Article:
The Kwanlin Dun First Nation is hoping to have a circuit court up and running in the McIntyre subdivision by January of next year.
It would be similar to what other communities have, with court personnel, judges, lawyers and Crown prosecutors regularly travelling to the Whitehorse neighbourhood for cases impacting the community.
“We think that having more accountability right within our community is certainly one of our objectives,” said KDFN director of justice Jeanie Dendys.
“Community members have told us they feel a real disconnect between themselves and the downtown court system.”
Yukon territorial court sits every day in Whitehorse and regularly travels to each of the 13 communities, which is called circuit court.
For now the First Nation and the territorial government have had preliminary talks about setting up a stop in McIntyre.
Dendys said Territorial Chief Judge Karen Ruddy has offered to co-chair a working group.
Initially Dendys foresees only sentencing hearings taking place in the community before expanding to full trials.
Court matters are scheduled for hearing in the community where the offence is alleged to have taken place, Department of Justice spokesperson Tyler Plaunt told the News.
But the offender can also apply to the court to have the location changed, he added.
A McIntyre-based circuit court would also allow the First Nation to make submissions to the court, for example, during bail hearings, Dendys said.
“We would have more ability to provide submissions to the court and create that deeper awareness for the court on issues that are happening in the community.”
The move to a McIntyre-based circuit court is part of the First Nation’s broader strategy to make the community safer.
For the past year the First Nation has been regularly announcing new initiatives to reduce crime.
It launched a tip line last December and announced a community safety officer program last month, with KDFN citizens hired to patrol the community who residents could approach.
The initiatives came after two murders traumatized the community in 2014.
Statistics showed that over a thousand calls to 911 were made that year for a population of 500.
But a lot of calls to the police didn’t result in charges, Dendys said, as the community wasn’t providing the necessary information to the authorities.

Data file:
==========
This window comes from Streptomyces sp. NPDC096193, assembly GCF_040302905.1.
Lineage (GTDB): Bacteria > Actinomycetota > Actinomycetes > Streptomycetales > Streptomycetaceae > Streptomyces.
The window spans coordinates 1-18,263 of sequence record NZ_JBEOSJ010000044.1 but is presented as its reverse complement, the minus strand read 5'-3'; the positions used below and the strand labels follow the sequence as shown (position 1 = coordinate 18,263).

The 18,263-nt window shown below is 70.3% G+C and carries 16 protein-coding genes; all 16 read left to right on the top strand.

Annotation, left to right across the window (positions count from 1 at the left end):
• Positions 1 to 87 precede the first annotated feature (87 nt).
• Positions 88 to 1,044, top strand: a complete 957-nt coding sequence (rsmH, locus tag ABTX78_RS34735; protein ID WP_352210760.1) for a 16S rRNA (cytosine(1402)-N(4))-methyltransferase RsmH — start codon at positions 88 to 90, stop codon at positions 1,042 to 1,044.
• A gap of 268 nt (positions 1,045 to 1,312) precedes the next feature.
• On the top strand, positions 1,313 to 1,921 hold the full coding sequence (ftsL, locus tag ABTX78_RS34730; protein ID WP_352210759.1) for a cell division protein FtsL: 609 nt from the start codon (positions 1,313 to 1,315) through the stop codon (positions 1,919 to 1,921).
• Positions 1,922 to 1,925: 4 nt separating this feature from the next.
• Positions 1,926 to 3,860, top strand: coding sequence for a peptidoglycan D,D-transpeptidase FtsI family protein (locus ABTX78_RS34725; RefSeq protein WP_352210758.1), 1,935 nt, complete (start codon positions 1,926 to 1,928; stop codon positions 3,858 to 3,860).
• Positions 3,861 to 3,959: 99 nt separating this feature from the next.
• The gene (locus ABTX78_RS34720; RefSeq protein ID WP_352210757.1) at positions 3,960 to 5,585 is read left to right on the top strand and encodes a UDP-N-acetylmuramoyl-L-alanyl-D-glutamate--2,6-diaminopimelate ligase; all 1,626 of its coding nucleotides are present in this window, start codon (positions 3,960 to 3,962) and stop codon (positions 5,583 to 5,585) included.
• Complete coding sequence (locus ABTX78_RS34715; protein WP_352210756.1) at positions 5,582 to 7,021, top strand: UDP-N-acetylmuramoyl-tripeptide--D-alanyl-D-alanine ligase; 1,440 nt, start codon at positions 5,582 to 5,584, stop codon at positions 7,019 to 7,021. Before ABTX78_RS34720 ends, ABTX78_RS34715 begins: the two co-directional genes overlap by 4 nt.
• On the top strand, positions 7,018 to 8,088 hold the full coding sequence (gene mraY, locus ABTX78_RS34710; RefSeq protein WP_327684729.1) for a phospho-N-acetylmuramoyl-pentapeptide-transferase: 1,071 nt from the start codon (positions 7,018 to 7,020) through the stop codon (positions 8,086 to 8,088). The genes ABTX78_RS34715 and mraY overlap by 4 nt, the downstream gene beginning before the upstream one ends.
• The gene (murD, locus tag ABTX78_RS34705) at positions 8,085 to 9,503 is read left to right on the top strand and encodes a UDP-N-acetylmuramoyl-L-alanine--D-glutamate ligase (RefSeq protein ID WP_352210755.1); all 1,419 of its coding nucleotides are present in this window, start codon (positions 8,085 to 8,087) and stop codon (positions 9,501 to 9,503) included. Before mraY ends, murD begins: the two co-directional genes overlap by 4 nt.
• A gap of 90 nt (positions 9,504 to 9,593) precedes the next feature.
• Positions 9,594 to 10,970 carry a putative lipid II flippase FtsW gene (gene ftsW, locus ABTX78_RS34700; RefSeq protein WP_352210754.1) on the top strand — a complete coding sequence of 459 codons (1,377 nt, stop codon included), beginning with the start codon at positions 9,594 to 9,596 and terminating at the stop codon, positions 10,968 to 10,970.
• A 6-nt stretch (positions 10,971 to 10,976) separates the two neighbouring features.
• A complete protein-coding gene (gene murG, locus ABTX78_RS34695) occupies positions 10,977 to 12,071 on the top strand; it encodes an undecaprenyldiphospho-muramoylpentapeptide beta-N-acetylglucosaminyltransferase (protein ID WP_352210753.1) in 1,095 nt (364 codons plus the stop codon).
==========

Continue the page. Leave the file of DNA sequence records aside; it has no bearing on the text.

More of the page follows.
The First Nation identified lack of confidence in the mainstream justice system as one of the reasons for that lack of co-operation.
Having court held in the community could improve residents’ trust in the system, she noted.
“Having this court established in the community will certainly help to gain greater access to justice and seeing justice done and potentially less barriers for them to come forward as witnesses,” Dendys said.
The KDFN Potlatch House, the only building big enough in the community, could be used for court hearings, she noted.
According to Dendys, the costs of running a circuit court in McIntyre would be minimal as it wouldn’t require the type of travelling other circuit courts in the communities demand.
“It’s essentially having the personnel that would normally sit in the Whitehorse courtroom to work in the community.”
The territorial department of justice confirmed that preliminary conversations happened but that costs and staffing requirements had to be looked at.
“The territorial court and the Department of Justice recognize that KDFN has the ability to draw down administration of justice power, including the creation and implementation of their own court system,” Plaunt said.
Court hearings have taken place in McIntyre in the past, Plaunt added.
In the long term, the First Nation wants to transfer some of the justice responsibilities from the territorial and federal governments back to them.
That possibility is set out in the KDFN self-government agreement.
The First Nation has been negotiating with both levels of government since 2013.
“We’ve had some really good discussion with Canada,” Dendys said.
“We’re feeling more optimistic about achieving a justice agreement in the near future.”
The Teslin Tlingit Council is the only self-governed First Nation in Canada with a justice agreement.
Signed in 2011, it established a Justice Council in charge of appointments to the peacemaker court.
That court only handles civil matters, ranging from hunting, wildlife and zoning to inheritance and adoption.
The first stage of the peacemaker court is to resolve issues through confidential mediation.
The second stage would be for the chief peacemaker to adjudicate the case, were the mediation unsuccessful.
That phase is not up and running yet. The First Nation is working to fill peacemaker positions.
The key difference is that the court follows the Tlingit way, known as Ha Kus Teyea.
“To summarize: it’s respect and honour of all living things,” Chief Peacemaker Gordon Reed told the News last month.
“Our goal is to have a healthy community by resolving dispute in a respectful and confidential way so our future generations will be safe.”
Part of the requirement for Reed’s job is to be of Tlingit ancestry and to be aware of Tlingit traditions.
Reed said he has handled several cases since April 2014.
It comes back to trust in the system.
“When a community takes ownership of their own issues it works a lot better for everyone rather than having a foreign system,” said Georgina Sydney, the TTC’s justice implementation co-ordinator.
The mainstream justice system, she said, is about going to court, paying a fine or going to jail.
“What we’re trying to do is go quite further than that: deal with the issue itself.”
Contact Pierre Chauvin at